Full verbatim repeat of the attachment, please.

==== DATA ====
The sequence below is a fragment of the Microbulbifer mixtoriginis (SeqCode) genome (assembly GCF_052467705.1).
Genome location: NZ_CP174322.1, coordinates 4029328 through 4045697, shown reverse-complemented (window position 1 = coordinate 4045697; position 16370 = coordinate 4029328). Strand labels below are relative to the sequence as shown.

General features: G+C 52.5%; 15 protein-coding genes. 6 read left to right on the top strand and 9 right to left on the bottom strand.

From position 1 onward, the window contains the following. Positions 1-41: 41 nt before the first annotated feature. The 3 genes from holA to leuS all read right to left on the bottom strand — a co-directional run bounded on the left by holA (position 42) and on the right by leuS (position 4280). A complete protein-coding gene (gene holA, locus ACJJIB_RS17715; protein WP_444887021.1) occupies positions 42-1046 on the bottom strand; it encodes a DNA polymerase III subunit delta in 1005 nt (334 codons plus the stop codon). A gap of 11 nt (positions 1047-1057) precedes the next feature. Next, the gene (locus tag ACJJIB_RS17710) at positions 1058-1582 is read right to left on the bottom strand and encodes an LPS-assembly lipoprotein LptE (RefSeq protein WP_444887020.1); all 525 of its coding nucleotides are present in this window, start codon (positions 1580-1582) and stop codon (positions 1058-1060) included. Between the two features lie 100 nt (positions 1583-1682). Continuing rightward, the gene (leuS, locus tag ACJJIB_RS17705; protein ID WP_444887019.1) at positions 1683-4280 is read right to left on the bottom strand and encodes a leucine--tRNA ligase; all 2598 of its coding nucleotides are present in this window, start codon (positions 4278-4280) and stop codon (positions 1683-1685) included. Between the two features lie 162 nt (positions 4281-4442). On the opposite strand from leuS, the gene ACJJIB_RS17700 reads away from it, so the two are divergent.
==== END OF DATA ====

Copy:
The sequence below is a fragment of the Microbulbifer mixtoriginis (SeqCode) genome (assembly GCF_052467705.1).
Genome location: NZ_CP174322.1, coordinates 4029328 through 4045697, shown reverse-complemented (window position 1 = coordinate 4045697; position 16370 = coordinate 4029328). Strand labels below are relative to the sequence as shown.

General features: G+C 52.5%; 15 protein-coding genes. 6 read left to right on the top strand and 9 right to left on the bottom strand.

From position 1 onward, the window contains the following. Positions 1-41: 41 nt before the first annotated feature. The 3 genes from holA to leuS all read right to left on the bottom strand — a co-directional run bounded on the left by holA (position 42) and on the right by leuS (position 4280). A complete protein-coding gene (gene holA, locus ACJJIB_RS17715; protein WP_444887021.1) occupies positions 42-1046 on the bottom strand; it encodes a DNA polymerase III subunit delta in 1005 nt (334 codons plus the stop codon). A gap of 11 nt (positions 1047-1057) precedes the next feature. Next, the gene (locus tag ACJJIB_RS17710) at positions 1058-1582 is read right to left on the bottom strand and encodes an LPS-assembly lipoprotein LptE (RefSeq protein WP_444887020.1); all 525 of its coding nucleotides are present in this window, start codon (positions 1580-1582) and stop codon (positions 1058-1060) included. Between the two features lie 100 nt (positions 1583-1682). Continuing rightward, the gene (leuS, locus tag ACJJIB_RS17705; protein ID WP_444887019.1) at positions 1683-4280 is read right to left on the bottom strand and encodes a leucine--tRNA ligase; all 2598 of its coding nucleotides are present in this window, start codon (positions 4278-4280) and stop codon (positions 1683-1685) included. Between the two features lie 162 nt (positions 4281-4442). On the opposite strand from leuS, the gene ACJJIB_RS17700 reads away from it, so the two are divergent.